Daughn Gibson, née Josh Martin, has traversed a postmodernist's take on country and electronica, resulting in the aural equivalent of Scott Walker or Roy Orbison using laptops, rather than acoustic guitars, steeped in neo-noir mystique. The Carlisle, Pa., native made a modest name for himself drumming for Drag City stoner crew Pearls and Brass while taking on any trade job or day labor opportunity that presented itself, be it long distance trucker, warehouse worker, or broadcast tower technician. These random experiences inform Gibson's solemn tales, best captured on Me Moan, his second LP and first for Seattle's Sub Pop Records. While on tour in Minneapolis, Gibson took a few moments to explain his pseudonym, the perks of performing with a band, and his dream collaborations.
How did the "Daughn Gibson" identity take shape?
It was a nickname between friends that started a few years ago. There's this little group of friends and everyone calls each other "Don" for no reason at all. Everyone has a different spelling of it too. Mine happened to be this spelling. So it's more or less a nickname that not every single friend of mine in the world knows about. My friends at home call me Daughn and I introduce myself that way. It's not strange really, to me. I go with the flow. I have seen someone try to explain it as a reference to Stevie Ray Vaughan and Gibson guitars — something crazy — that they pulled out of the sky. I was like, "I fucking hate Stevie Ray Vaughan. I would never do that."
Where do you find lyrical inspiration?
Newspaper, Maury Povich, somebody I meet somewhere who tells me something ... Half the songs are just about me — the personal love songs or anti-love songs. There's no shortage of stuff in the world to write about. I could go down to the local watering hole and open my ear up to someone at one o'clock in the afternoon and I'll probably come away with 20 pages worth of shit.
Do you prefer performing your songs solo or with a band?
I'll take having a band any day of the week. Playing solo is totally whack. It's no fun and I hate it. It can't get loud enough for me. You can only get that with a live drummer.
How have the songs changed since incorporating a full band?
When we first started playing, we didn't know what would happen. I still use Ableton and use backing tracks even though the mixes are a little different. But these guys are adding a huge amount of color to everything. They're adding countermelodies on countermelodies and different rhythms, really that's the task. We're still locked into one sample that might be on a loop but we're developing with a guy on lap steel. And I still play keyboard or knock around on my Akai, so there's room to jam out on songs.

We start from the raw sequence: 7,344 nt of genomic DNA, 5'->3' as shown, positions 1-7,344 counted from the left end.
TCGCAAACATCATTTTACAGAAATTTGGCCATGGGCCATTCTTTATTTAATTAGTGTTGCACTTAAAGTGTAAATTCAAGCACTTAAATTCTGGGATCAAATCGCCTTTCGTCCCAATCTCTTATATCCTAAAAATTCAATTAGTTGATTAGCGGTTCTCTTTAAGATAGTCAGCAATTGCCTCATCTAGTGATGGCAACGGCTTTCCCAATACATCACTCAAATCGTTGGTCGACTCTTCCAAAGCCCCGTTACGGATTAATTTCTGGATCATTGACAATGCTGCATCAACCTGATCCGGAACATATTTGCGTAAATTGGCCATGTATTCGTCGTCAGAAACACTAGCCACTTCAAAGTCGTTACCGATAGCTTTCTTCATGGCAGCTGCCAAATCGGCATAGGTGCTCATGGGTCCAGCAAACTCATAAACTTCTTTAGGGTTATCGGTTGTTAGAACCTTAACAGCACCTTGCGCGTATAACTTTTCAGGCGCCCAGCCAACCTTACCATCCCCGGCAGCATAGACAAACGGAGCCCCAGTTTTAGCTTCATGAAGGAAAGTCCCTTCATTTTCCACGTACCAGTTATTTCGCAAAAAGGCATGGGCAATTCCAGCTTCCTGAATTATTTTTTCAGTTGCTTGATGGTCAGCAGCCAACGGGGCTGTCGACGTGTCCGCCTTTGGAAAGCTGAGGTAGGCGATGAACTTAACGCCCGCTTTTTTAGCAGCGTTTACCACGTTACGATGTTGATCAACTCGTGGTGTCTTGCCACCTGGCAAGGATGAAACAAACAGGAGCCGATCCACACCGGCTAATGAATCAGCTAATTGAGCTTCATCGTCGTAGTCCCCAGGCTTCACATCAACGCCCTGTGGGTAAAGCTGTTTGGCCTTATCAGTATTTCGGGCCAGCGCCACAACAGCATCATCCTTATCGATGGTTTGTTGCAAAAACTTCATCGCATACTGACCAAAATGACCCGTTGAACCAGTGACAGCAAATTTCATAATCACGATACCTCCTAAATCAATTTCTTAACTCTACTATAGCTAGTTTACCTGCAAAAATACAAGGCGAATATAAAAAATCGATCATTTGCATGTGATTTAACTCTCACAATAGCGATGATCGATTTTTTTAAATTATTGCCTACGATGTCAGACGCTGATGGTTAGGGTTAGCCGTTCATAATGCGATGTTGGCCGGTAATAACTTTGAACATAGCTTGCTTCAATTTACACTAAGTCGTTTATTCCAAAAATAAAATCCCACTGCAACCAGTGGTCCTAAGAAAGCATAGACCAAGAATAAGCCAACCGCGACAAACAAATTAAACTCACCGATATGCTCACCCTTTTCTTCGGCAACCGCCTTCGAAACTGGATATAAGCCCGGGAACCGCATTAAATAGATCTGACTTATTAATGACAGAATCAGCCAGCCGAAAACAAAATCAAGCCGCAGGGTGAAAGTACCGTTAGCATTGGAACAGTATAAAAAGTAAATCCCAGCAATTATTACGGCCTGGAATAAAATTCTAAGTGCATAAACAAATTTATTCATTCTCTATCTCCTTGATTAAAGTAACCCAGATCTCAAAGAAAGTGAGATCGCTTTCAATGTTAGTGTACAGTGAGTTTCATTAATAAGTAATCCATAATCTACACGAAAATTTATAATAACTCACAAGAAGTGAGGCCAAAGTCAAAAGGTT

How did these new players alter the songs?
I hadn't met Jim [Elkington of Brokeback] before, but I'd hung out with John [Baizley of Baroness] beforehand. We ran with the same Drag City pack and were both huge fans of each other's work. John came in for four days and it was still very loose. A lot of the solos on the record were more or less John or Jim laying a pile of notes down on the table. I would go back into my little cave, extract the notes, and resample them. I basically was resampling a human. And it was all for efficiency's sake. Because I'd been doing it all along, it was like "I can sample a whole record, why can't I have this dude lay stuff down and I can pull what I like out of it. Cut up note for note how I want this solo or melody to be. But the great thing was, the whole pile of notes they laid down was beautiful, so it was really easy. They have very different styles and I got very excited being able to pull out of different styles of metal and stuff. That's a genre and type of person that I relate to. And yes, they're coming in to do weird country music but that's the fun part. That's the challenge and to me, that's where the most interesting things come from — when someone is in that moment of confusion. They're doing what feels natural even though it's not a style of music they play all the time — that's when something cool happens. These things aren't conscious. It's hard for me to get in the 50/50 split, collaborative mode. There's not a lot of room for compromise with me, but I'm completely open to having my mind blown by other people playing.
Do you have any dream collaborations?
I was talking about this recently, actually. I want to do a duets record next. There are so many good voices out there to use. Like Angel Olsen would be cool. And of course there are really huge artists out there that would be great, like Kris Kristofferson or Emmylou Harris, those would be huge dreams but I don't know if those would come true. I want to get different vocal styles in for the next album. I'd keep production to myself and get help when I can get it, but at the end of the day it'd still be my kid.